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The National Portrait Gallery acknowledges the Traditional Custodians of Country throughout Australia and recognises the continuing connection to lands, waters and communities. We pay our respect to Aboriginal and Torres Strait Islander cultures and to Elders both past and present.

Aboriginal and Torres Strait Islander viewers are warned that this website contains images of deceased persons.

John Wardle, Sunderland, 1825

by John Dempsey

Many of the poor of Dempsey’s time whose faces and biographies have been recorded were distinguished by a singular feature or accomplishment: great age, peculiar dress, remarkable fertility, display of a peculiar deformity, demonstration of a particular skill and so on.

Dempsey’s inscription on this portrait describes John Wardle as a ‘Man of great memory’, and the initial assumption of the present writer was that he was some kind of idiot savant, like the well-known George Watson, the so-called ‘Sussex Calculator’. Watson, a kind of late Georgian Rain man, was celebrated for being ‘almost an idiot’ and ‘ignorant in the extreme, and uneducated’, yet possessed of a remarkable arithmetical ability. He also had ‘the power … of recollecting the events of every day, from an early period of his life. Upon being asked, what day of the week a given day of the month occurred? he immediately (named) it and also (mentioned) where he was, and what was the state of the weather’.

Certainly Wardle’s vacant expression initially suggests a degree of retardation or autism that might make his achievement comparable to Watson’s. In fact, it transpires that the strange look is the blank stare of a blind man and that the ‘Man of great memory’ tag is in recognition of Wardle’s ability to cope with his disability.

John Crawford Wardle was born in Sunderland in 1791, the son of Jacob and Margaret Wardell [sic]. Although not born blind, Wardle lost his sight at an early age as the result of an attack of smallpox. Given the early onset of his disability and his limited geographical and social horizons, it is not surprising that he grew to be well able to negotiate his environment. His obituary notes that ‘long practice had made him very expert at finding his way about the town without any assistance other than that of his stick.’ Wardle’s knobbed cane features prominently in Dempsey’s portrait, emerging from his left hand like some prodigious extra digit.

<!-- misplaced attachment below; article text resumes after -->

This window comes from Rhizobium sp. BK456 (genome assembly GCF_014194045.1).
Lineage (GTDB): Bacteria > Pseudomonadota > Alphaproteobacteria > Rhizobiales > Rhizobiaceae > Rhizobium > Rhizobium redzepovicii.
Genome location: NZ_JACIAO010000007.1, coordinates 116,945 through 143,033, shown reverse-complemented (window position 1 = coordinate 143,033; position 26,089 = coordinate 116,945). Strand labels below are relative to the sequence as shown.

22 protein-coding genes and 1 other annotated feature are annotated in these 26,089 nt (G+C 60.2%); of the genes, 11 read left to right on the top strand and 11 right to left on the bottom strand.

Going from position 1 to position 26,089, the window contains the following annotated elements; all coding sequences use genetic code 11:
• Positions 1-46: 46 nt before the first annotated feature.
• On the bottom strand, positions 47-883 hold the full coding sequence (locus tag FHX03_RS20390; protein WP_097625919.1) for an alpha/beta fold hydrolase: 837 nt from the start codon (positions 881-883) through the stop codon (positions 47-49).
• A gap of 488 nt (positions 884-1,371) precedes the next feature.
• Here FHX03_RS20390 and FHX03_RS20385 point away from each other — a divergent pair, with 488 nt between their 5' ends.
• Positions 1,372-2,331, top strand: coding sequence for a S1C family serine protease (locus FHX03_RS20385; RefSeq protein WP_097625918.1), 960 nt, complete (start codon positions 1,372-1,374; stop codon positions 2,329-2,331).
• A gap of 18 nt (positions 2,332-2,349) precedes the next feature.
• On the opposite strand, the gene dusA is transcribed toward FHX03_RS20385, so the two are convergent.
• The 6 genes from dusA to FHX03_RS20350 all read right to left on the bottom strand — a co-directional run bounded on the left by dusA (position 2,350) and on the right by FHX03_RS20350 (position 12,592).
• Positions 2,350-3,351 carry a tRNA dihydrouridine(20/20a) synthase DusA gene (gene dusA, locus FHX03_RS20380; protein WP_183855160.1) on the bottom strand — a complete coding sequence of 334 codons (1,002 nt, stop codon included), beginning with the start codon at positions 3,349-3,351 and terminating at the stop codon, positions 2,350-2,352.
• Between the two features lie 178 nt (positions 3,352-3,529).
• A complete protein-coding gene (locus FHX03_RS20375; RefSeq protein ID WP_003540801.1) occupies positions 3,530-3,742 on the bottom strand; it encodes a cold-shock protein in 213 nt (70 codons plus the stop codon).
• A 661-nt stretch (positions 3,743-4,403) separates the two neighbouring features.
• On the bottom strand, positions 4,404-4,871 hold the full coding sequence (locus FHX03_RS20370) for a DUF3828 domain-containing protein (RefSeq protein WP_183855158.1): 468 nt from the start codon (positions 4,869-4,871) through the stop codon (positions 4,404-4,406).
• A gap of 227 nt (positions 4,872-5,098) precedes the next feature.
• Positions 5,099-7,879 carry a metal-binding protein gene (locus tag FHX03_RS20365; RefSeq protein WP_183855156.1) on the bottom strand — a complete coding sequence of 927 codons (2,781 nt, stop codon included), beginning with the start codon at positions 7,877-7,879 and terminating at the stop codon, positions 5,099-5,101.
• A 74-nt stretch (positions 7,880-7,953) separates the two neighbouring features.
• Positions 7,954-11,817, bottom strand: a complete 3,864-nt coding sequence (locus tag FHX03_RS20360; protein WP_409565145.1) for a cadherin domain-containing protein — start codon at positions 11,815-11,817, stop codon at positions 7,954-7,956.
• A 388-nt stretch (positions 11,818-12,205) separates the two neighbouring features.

Known locally as ‘Blind John’, Wardle survived on the support of the parish and the church and ‘a good many friends’ who regularly provided him with meals. He was also noted as ‘a constant attendant at weddings, christenings, and funerals’. Perhaps his presence at hatches, matches and dispatches signified luck, or communal empathy; perhaps there was an intuition of some kind of paradoxical magic in having a blind witness. In any event, it is recorded that ‘on these occasions he frequently received small donations’.

The church was evidently of some importance in Wardle’s life. He attended service regularly and, at one time, was the organ-blower at Bishopwearmouth Church. Dempsey seems to acknowledge the ecclesiastical centring of Wardle’s life: in the background of the portrait is a faint pencil drawing of what appears to be the parish church of St Peter’s. In fact, it was just after divine service one day that Blind John died. On 7 December 1862, as he was having his Sunday dinner, ‘he suddenly fell back and expired before professional assistance could be procured’.

Collection: Tasmanian Museum and Art Gallery, presented by C. Docker, 1956

Related information

Copeman, gardener, Great Yarmouth by John Dempsey
Copeman, gardener, Great Yarmouth by John Dempsey
Copeman, gardener, Great Yarmouth by John Dempsey
Copeman, gardener, Great Yarmouth by John Dempsey

Dempsey's people

A folio of British street portraits 1824–1844

Previous exhibition, 2017

Dempsey’s people: a folio of British street portraits 1824–1844 is the first exhibition to showcase the compelling watercolour images of English street people made by the itinerant English painter John Dempsey throughout the first half of the nineteenth century.

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The National Portrait Gallery acknowledges the Traditional Custodians of Country throughout Australia and recognises the continuing connection to lands, waters and communities. We pay our respect to Aboriginal and Torres Strait Islander cultures and to Elders both past and present.

Aboriginal and Torres Strait Islander viewers are warned that this website contains images of deceased persons.